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Community first: Tom Walley

Hunter Medical Research Institute’s Director Tom Walley approaches his research work the same way he did when he was a medic – he always puts the patient first.

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Few would argue the importance of funding medical research, but if there ever was a year to prove its worth, 2020 would be it. As the world focuses on handwashing and social distancing, research teams from all corners of the globe are working hard to find a COVID-19 vaccine, or successful treatment – Tom Walley and his colleagues at Hunter Medical Research Institute (HMRI) are one of those teams.

"We have researchers looking at mechanisms of drug delivery in COVID-19, and because HMRI has a very strong focus on public health, we’re continually looking at the public health response to the pandemic," he says.

"During those first few months of the initial lockdown, we offered up our building to teams of contact tracers and we continued to keep in contact with the community. Alongside the face-to-face work we’re doing with the community, HMRI is also the centre running the ASCOT study in New South Wales, which is a national study into therapies treating COVID-19.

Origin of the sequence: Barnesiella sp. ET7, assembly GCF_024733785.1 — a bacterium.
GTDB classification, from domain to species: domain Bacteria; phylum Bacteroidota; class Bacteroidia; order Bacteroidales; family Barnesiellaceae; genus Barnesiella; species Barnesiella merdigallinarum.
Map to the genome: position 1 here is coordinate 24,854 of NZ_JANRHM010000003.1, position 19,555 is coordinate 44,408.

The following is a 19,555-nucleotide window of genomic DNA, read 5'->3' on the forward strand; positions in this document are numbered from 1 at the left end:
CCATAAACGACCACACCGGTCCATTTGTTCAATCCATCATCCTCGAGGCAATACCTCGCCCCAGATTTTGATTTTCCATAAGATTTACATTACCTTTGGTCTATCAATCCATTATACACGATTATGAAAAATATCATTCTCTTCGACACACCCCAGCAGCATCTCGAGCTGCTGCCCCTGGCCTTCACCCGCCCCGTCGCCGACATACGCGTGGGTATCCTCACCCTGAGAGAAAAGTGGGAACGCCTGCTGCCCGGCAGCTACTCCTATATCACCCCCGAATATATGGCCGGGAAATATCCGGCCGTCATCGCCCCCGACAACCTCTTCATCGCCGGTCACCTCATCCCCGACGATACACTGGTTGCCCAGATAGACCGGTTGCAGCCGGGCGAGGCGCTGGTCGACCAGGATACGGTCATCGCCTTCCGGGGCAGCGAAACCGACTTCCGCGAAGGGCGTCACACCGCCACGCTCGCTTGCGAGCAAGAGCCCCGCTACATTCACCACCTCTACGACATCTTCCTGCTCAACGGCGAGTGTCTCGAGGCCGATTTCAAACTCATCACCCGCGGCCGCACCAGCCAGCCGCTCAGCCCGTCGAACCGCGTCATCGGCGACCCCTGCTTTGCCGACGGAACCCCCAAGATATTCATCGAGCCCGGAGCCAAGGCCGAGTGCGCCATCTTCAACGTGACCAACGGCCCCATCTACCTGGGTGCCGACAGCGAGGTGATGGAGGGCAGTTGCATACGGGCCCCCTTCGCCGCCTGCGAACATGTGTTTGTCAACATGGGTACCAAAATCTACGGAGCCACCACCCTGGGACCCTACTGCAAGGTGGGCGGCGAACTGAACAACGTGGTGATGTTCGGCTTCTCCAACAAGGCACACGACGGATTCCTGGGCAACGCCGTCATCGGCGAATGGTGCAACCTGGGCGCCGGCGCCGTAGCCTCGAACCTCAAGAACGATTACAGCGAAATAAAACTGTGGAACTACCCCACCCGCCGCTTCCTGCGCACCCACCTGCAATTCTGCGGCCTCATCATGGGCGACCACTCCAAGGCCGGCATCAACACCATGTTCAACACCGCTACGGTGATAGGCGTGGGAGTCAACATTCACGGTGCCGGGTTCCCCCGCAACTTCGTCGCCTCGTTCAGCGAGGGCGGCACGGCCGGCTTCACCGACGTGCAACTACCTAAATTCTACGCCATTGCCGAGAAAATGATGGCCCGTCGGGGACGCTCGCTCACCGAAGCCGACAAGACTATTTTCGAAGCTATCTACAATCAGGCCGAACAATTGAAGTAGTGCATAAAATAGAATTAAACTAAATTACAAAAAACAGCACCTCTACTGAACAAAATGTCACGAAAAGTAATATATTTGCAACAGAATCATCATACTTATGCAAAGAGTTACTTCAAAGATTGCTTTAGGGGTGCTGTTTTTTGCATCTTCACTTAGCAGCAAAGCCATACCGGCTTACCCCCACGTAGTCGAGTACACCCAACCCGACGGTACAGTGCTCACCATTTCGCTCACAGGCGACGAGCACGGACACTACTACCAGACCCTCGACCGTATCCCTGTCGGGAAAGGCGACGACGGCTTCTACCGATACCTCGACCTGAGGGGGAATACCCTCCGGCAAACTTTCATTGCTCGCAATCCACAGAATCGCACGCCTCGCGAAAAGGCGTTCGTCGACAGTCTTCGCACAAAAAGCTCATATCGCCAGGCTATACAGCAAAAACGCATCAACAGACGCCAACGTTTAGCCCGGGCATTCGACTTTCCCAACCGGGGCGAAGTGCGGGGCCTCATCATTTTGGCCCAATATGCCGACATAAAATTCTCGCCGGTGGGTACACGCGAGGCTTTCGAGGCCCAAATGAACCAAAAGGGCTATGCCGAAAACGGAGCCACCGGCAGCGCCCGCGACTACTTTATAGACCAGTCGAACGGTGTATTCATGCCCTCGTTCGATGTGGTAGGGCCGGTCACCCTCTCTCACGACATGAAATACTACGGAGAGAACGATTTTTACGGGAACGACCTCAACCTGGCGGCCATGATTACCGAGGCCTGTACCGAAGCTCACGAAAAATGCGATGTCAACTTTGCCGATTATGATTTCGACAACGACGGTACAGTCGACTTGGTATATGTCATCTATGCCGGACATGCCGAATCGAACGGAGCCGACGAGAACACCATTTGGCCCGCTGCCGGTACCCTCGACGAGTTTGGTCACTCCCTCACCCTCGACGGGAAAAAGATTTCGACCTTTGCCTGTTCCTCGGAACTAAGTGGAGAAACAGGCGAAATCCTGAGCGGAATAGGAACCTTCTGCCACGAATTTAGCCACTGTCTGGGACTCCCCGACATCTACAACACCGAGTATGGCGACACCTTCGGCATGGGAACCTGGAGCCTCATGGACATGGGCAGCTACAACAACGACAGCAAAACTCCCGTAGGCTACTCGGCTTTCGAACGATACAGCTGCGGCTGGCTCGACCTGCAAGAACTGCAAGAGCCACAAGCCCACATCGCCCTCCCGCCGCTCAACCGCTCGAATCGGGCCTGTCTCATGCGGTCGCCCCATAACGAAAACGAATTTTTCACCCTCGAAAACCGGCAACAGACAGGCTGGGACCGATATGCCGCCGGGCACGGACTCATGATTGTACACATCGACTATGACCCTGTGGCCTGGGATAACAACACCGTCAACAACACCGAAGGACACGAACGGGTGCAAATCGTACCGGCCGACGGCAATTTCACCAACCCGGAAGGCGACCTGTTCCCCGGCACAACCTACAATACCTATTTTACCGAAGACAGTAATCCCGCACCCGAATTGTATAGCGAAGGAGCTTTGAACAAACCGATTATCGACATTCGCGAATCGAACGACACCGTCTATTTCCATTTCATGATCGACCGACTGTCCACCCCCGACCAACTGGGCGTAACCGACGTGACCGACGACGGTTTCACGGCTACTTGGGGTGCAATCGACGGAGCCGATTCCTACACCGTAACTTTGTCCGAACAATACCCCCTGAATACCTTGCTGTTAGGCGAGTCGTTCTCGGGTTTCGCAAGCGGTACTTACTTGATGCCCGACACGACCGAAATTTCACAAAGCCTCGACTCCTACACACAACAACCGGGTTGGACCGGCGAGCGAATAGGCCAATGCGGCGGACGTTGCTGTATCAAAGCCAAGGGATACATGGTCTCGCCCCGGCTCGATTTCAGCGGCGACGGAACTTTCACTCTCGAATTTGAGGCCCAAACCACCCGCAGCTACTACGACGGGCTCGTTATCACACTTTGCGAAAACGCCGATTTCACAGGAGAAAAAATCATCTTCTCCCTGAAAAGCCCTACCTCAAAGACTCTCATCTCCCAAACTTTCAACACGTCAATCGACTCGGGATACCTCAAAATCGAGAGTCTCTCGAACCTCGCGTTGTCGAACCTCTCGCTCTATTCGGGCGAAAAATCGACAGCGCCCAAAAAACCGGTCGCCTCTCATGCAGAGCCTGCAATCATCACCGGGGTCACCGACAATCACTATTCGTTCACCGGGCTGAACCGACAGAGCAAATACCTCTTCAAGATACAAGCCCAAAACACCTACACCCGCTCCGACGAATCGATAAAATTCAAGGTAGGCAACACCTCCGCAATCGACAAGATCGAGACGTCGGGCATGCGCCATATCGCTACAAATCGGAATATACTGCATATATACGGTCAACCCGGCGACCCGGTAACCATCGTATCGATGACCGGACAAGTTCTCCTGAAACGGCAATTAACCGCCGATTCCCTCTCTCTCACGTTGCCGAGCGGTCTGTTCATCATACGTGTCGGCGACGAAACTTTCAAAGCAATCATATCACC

The study is being run out of The Doherty Institute in Melbourne and we’re responsible for running it in NSW." HMRI started life as a partnership between the University of Newcastle and the Hunter New England Local Health District.

A creation that was, in part, designed to address the issue of how to bring research closer to medicine and vice versa. Initially dispersed across a number of buildings around the city, HMRI is now situated within the main hospital campus – something that was made possible in 2012 through a mix of community fundraising and federal grants.

I’m less interested in the beauty of the research or the elegance of what we discover, or indeed the publications. To me, it’s all about whether the patient and the health service benefit from it.

Tom has been Director of HMRI since the end of 2018. He is only the fourth to hold this position since the institute was established in 1998. "Directors are generally appointed for between three to six years," Tom explains.